WASHINGTON – Noting that 40 million Americans now have no health insurance, Al Gore says he now favors "single-payer" national health coverage, a proposal that would require a massive change in the health insurance system.
With single-payer coverage, money to pay for health care – such as insurance premiums and tax dollars – would be collected by a single agency, which would then pay for comprehensive coverage for all citizens.
we've reached a point where the entire health care system is in impending crisis.
I have reluctantly come to the conclusion that we should begin drafting a single-payer
national health insurance plan.
Gore, the 2000 Democratic presidential nominee and a potential candidate in 2004, offered his views in response to a question at a synagogue in New York during a tour promoting his book "Joined at the Heart," written with his wife, Tipper.
"I was planning to wait and make a major speech on this and I probably should, but I'll just answer your question candidly," Gore told the moderator.
Gore's comments Wednesday night were first reported by ABC News' Internet political report "The Note" and were confirmed by Gore spokesman Jano Cabrera, who said any details would come in a future speech on health care.
"I think we've reached a point where the entire health care system is in impending crisis," Gore said. "I have reluctantly come to the conclusion that we should begin drafting a single-payer national health insurance plan."
Depending on the details, calling for a single-payer plan could be a very dramatic step for Gore. During the 2000 primary campaign, Gore attacked Democratic rival Bill Bradley's central proposal – universal health care – calling it too expensive and not expansive enough to help poor people afford full coverage.
Another potential Democratic candidate for president, Vermont Gov. Howard Dean, pushed for health care for all Americans in a speech Thursday night to an education group in Washington. He wants to expand coverage under Medicare and Medicaid to cover people who don't have insurance.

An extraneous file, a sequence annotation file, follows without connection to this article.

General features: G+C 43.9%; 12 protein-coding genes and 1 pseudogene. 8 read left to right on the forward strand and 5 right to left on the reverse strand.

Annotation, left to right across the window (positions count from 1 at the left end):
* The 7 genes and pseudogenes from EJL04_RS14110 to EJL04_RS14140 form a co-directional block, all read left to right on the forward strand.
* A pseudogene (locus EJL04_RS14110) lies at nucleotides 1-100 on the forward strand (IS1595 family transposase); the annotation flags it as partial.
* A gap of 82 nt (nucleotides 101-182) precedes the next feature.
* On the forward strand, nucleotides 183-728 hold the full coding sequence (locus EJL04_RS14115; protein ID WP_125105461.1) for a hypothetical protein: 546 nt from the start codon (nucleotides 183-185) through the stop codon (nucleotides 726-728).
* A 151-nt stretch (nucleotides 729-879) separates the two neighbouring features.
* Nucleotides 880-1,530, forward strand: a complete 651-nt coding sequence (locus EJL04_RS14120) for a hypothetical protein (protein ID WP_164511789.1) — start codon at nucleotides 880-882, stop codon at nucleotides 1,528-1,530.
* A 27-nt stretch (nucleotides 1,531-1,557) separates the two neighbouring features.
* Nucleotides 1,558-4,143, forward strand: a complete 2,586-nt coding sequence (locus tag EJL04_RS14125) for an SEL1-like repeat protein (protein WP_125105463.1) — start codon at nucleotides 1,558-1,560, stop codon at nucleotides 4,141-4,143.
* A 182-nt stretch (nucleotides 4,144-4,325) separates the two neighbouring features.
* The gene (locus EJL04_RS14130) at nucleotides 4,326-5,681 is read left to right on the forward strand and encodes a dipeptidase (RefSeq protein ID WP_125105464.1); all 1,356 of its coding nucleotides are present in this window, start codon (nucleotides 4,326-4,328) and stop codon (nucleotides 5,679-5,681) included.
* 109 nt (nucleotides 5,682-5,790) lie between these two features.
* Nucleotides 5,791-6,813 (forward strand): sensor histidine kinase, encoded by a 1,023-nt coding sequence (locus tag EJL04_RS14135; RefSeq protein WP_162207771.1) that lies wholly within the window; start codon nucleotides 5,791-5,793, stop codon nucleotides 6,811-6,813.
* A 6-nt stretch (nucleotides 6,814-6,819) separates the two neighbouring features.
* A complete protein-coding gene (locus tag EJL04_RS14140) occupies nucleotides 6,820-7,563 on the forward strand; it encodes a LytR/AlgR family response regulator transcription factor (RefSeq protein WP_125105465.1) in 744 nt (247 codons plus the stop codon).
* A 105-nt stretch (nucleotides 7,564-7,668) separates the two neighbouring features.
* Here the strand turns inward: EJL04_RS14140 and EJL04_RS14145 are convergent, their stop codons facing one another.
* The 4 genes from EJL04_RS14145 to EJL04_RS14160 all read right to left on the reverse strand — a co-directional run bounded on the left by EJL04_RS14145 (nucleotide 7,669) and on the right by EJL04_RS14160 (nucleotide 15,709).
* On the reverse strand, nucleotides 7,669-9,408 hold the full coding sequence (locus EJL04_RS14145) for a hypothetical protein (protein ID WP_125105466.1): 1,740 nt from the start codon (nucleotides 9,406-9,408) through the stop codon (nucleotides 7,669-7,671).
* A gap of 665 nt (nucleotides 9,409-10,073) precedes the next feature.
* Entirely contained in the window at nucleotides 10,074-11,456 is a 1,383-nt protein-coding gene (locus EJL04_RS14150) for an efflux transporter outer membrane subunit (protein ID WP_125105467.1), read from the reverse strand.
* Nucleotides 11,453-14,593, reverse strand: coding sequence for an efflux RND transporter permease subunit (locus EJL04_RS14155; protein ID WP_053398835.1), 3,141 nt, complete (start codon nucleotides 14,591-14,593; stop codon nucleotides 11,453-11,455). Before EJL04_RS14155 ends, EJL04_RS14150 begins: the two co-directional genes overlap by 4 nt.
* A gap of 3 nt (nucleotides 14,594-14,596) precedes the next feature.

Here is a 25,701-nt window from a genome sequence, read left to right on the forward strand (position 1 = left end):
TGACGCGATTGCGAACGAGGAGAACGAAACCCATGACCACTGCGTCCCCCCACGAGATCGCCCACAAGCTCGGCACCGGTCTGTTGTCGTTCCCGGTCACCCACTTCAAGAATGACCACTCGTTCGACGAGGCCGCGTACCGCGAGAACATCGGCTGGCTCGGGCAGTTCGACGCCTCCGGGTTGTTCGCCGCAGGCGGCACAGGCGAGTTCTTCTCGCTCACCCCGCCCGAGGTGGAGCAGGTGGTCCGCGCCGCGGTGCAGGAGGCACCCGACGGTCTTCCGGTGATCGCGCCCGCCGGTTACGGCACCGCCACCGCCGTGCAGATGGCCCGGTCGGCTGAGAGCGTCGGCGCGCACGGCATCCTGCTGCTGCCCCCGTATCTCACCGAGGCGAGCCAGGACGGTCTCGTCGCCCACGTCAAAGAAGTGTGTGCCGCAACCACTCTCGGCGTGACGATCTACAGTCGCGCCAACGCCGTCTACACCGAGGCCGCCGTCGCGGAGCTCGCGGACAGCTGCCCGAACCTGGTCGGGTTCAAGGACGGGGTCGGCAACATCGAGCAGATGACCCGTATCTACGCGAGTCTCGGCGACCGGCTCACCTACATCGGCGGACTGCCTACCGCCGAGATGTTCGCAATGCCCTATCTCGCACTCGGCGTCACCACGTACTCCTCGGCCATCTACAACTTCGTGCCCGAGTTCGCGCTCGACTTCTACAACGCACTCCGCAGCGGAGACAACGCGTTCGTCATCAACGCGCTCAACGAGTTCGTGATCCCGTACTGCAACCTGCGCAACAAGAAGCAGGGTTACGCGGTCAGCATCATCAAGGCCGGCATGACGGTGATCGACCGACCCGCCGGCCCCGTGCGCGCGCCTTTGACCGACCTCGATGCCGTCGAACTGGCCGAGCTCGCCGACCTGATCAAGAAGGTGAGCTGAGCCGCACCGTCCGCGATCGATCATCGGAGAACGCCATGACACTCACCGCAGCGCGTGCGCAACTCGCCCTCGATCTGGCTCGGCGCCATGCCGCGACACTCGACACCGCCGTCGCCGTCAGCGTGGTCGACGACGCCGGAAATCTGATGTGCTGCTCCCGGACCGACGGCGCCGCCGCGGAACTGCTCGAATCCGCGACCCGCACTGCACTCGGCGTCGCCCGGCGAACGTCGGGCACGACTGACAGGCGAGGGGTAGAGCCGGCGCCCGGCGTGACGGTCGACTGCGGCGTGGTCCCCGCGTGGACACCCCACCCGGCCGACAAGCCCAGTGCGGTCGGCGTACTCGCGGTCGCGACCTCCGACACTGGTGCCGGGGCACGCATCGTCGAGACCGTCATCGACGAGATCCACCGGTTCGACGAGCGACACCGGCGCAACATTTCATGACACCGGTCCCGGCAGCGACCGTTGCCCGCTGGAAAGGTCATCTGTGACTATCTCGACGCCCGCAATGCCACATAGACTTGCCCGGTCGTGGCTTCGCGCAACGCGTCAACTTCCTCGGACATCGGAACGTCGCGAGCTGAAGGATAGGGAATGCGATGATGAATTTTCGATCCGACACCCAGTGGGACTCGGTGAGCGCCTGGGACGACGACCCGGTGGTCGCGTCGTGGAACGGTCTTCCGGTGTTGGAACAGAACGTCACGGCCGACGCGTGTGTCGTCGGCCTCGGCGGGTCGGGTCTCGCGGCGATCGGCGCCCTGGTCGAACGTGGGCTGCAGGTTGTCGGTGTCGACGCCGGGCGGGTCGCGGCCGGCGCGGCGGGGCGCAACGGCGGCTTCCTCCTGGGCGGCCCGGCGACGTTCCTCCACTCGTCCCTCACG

Chastising Democrats for promoting limited goals, Dean said: "On health care, we argue about the patients' bill of rights when we should be pushing for health care for all Americans. On economic development, we talk about tax reform, but then Democrats support tax cuts which do little to help middle-class families afford college tuition and decent health care, when we should be moving away from subsidizing corporate America, and completely revamping American economic development policy to help small businesses grow."
Citing the Republicans' strong election gains, Dean said: "Last week the American people sent the Democratic party a powerful message: It is no longer enough for us as Democrats to blur the distinctions between our party and the Republicans. We need to offer a clear choice, an agenda that is our own. It's time for our party to once again stand for ideas that touch every American."
Gore, meanwhile, spoke about his failed presidential race in an interview with Barbara Walters that will air Friday night. He talked about his decision not to call on former President Clinton to campaign for him in the 2000 campaign. Some advisers felt Clinton's past sex scandals were a liability for Gore, while others in the party wanted Gore to take advantage of Clinton's political skills and popularity with the party's base voters.
"I felt that I had to sell myself," Gore said. Asked whether he
would call on Clinton in a future campaign, Gore said, "I might very well
... because I think it would be a different situation."
© 2002 The Associated Press